It's nice to see bachata being given space to show off its strengths away from the shadow of its attention-grabbing neighbour, merengue.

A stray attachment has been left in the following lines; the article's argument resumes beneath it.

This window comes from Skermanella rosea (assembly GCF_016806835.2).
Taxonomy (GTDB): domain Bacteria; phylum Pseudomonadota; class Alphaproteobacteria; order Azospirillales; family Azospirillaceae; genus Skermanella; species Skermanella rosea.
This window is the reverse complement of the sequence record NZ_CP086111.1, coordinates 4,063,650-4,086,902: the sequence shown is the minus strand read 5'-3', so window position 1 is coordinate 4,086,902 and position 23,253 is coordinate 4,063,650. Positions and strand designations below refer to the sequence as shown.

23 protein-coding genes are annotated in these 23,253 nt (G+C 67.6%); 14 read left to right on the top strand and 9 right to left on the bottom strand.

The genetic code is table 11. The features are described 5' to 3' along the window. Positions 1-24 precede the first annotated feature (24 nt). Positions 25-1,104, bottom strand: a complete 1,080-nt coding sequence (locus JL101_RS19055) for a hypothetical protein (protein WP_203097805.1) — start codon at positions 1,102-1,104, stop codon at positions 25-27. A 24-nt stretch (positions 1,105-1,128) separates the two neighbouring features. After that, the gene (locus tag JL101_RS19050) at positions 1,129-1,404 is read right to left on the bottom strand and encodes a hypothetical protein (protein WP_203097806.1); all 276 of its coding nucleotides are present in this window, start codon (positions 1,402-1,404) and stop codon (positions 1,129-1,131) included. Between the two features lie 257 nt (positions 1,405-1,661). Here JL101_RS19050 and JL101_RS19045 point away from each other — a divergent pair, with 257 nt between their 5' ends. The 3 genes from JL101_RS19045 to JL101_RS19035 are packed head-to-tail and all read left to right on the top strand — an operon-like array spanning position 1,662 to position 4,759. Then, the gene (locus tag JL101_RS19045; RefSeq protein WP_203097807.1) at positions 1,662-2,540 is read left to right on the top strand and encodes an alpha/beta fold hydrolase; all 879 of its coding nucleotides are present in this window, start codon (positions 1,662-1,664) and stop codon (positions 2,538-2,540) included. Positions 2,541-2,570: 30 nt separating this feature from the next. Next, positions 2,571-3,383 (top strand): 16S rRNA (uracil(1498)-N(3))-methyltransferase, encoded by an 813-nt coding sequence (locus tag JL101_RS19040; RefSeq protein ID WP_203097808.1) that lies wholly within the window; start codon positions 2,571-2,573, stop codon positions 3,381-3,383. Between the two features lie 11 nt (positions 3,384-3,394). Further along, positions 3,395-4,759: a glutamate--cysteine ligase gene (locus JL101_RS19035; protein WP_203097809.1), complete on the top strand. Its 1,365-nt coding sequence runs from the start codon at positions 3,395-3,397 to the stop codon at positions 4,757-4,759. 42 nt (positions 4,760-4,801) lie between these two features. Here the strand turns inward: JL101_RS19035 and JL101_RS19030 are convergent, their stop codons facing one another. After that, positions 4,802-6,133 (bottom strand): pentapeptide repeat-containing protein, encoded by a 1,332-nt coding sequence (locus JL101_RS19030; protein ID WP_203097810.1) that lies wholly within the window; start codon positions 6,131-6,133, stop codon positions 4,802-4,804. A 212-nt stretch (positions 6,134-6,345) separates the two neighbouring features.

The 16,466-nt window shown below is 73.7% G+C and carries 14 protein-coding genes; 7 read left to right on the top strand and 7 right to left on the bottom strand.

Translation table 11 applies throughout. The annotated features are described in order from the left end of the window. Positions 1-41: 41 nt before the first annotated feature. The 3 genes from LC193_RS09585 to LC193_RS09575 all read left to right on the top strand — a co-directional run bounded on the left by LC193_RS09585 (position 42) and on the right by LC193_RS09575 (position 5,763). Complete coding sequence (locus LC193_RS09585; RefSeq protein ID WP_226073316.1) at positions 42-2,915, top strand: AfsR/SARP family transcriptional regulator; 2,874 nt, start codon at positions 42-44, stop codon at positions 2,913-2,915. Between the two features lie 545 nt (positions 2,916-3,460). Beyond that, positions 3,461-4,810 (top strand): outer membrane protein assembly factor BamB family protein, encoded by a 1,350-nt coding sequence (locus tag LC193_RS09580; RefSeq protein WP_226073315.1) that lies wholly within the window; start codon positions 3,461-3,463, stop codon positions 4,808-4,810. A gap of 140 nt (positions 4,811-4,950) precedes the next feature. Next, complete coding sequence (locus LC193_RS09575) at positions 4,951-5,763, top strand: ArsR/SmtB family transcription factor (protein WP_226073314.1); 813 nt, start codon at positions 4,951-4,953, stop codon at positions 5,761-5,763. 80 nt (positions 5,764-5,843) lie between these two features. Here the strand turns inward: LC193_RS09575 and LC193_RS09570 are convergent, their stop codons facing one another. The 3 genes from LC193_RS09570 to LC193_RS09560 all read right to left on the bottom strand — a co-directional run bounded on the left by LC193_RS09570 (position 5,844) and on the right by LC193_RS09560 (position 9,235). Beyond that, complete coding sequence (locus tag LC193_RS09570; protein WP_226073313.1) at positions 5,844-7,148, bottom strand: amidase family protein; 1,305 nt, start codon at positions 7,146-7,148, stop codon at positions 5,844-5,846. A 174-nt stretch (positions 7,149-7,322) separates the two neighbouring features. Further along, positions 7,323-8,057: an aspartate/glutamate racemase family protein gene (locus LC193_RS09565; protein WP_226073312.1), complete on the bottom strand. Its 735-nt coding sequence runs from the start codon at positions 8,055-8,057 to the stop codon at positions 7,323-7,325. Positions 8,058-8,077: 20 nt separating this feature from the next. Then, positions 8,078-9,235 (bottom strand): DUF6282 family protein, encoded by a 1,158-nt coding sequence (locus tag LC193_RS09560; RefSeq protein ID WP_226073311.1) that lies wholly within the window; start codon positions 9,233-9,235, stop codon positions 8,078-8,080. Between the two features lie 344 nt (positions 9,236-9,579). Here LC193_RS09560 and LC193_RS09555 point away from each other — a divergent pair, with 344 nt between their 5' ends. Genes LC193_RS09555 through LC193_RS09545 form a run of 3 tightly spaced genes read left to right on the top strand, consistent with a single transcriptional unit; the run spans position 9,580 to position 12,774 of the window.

In 2001, World Music Network put out a joint Rough Guide to Merengue and Bachata. This year they've decided to take both kinds of music and deal with them separately. The merengue disc came out in April, and now we've got the bachata one sitting warmly in our hands smothered in pinkness and roses. Did we need to hear from these musicians all over again? Well, yes. The old Rough Guide put the two genres in the same pot and the result was a Dominican musical stew without a clear boundary between one style and the other, but when they're on separate compilations the differences between the two become brilliantly sharp. Merengue is salsified dance music, all trumpets and triumph. Bachata is a more moderate country style with quickly-fingered metallic guitars and tapping percussion slightly reminiscent of Cuban son. The bachateros' voices are sometimes vinegary and the lyrics sentimental. This Rough Guide begins with acoustic tracks and moves on to songs that were produced in a smoother modern studio style, from Teodoro Reyes's peppy "Dos Mujeres" to Monchy and Alexandra's "Perdidos", which sounds like a North American pop ballad. It's a good overview, and nice to see bachata being given space to show off its strengths away from the shadow of its attention-grabbing neighbour.